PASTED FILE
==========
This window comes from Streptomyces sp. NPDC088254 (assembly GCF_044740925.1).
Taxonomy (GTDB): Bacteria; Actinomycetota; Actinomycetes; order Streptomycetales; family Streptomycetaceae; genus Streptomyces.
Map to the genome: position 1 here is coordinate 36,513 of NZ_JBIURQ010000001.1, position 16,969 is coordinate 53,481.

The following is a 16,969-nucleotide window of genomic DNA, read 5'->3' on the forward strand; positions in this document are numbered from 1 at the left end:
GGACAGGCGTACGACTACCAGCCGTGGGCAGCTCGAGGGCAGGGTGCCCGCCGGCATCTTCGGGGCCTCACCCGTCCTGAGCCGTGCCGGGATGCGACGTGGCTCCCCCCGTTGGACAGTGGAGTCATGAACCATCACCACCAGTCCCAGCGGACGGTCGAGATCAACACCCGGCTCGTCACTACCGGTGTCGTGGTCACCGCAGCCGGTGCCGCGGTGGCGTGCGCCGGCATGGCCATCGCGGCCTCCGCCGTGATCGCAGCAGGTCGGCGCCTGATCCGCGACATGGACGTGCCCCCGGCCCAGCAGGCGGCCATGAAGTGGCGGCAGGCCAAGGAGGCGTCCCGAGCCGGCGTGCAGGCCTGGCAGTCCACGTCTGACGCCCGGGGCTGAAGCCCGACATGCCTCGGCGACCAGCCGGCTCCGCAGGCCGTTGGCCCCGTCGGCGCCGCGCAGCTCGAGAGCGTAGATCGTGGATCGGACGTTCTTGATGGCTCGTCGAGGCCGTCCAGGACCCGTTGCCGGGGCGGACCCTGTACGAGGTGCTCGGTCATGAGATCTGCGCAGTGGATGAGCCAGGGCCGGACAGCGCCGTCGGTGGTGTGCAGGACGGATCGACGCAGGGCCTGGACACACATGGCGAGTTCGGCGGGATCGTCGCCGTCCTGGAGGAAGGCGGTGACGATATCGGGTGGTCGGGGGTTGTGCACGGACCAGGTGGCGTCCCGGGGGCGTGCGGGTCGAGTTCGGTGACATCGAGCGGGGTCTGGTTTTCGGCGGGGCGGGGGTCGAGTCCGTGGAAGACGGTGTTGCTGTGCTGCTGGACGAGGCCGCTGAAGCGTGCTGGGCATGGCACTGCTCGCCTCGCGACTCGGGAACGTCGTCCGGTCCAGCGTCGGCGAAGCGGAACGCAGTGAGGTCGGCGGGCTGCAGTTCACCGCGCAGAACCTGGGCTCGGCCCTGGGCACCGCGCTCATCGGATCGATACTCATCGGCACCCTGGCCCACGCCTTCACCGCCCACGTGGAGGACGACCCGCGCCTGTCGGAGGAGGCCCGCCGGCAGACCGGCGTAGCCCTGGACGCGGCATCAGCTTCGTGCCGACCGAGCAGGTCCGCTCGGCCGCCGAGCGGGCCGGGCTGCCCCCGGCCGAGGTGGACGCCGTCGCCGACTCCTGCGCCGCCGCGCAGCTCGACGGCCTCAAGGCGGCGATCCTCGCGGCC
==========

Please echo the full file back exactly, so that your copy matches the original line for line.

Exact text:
This window comes from Streptomyces sp. NPDC088254 (assembly GCF_044740925.1).
Taxonomy (GTDB): Bacteria; Actinomycetota; Actinomycetes; order Streptomycetales; family Streptomycetaceae; genus Streptomyces.
Map to the genome: position 1 here is coordinate 36,513 of NZ_JBIURQ010000001.1, position 16,969 is coordinate 53,481.

The following is a 16,969-nucleotide window of genomic DNA, read 5'->3' on the forward strand; positions in this document are numbered from 1 at the left end:
GGACAGGCGTACGACTACCAGCCGTGGGCAGCTCGAGGGCAGGGTGCCCGCCGGCATCTTCGGGGCCTCACCCGTCCTGAGCCGTGCCGGGATGCGACGTGGCTCCCCCCGTTGGACAGTGGAGTCATGAACCATCACCACCAGTCCCAGCGGACGGTCGAGATCAACACCCGGCTCGTCACTACCGGTGTCGTGGTCACCGCAGCCGGTGCCGCGGTGGCGTGCGCCGGCATGGCCATCGCGGCCTCCGCCGTGATCGCAGCAGGTCGGCGCCTGATCCGCGACATGGACGTGCCCCCGGCCCAGCAGGCGGCCATGAAGTGGCGGCAGGCCAAGGAGGCGTCCCGAGCCGGCGTGCAGGCCTGGCAGTCCACGTCTGACGCCCGGGGCTGAAGCCCGACATGCCTCGGCGACCAGCCGGCTCCGCAGGCCGTTGGCCCCGTCGGCGCCGCGCAGCTCGAGAGCGTAGATCGTGGATCGGACGTTCTTGATGGCTCGTCGAGGCCGTCCAGGACCCGTTGCCGGGGCGGACCCTGTACGAGGTGCTCGGTCATGAGATCTGCGCAGTGGATGAGCCAGGGCCGGACAGCGCCGTCGGTGGTGTGCAGGACGGATCGACGCAGGGCCTGGACACACATGGCGAGTTCGGCGGGATCGTCGCCGTCCTGGAGGAAGGCGGTGACGATATCGGGTGGTCGGGGGTTGTGCACGGACCAGGTGGCGTCCCGGGGGCGTGCGGGTCGAGTTCGGTGACATCGAGCGGGGTCTGGTTTTCGGCGGGGCGGGGGTCGAGTCCGTGGAAGACGGTGTTGCTGTGCTGCTGGACGAGGCCGCTGAAGCGTGCTGGGCATGGCACTGCTCGCCTCGCGACTCGGGAACGTCGTCCGGTCCAGCGTCGGCGAAGCGGAACGCAGTGAGGTCGGCGGGCTGCAGTTCACCGCGCAGAACCTGGGCTCGGCCCTGGGCACCGCGCTCATCGGATCGATACTCATCGGCACCCTGGCCCACGCCTTCACCGCCCACGTGGAGGACGACCCGCGCCTGTCGGAGGAGGCCCGCCGGCAGACCGGCGTAGCCCTGGACGCGGCATCAGCTTCGTGCCGACCGAGCAGGTCCGCTCGGCCGCCGAGCGGGCCGGGCTGCCCCCGGCCGAGGTGGACGCCGTCGCCGACTCCTGCGCCGCCGCGCAGCTCGACGGCCTCAAGGCGGCGATCCTCGCGGCC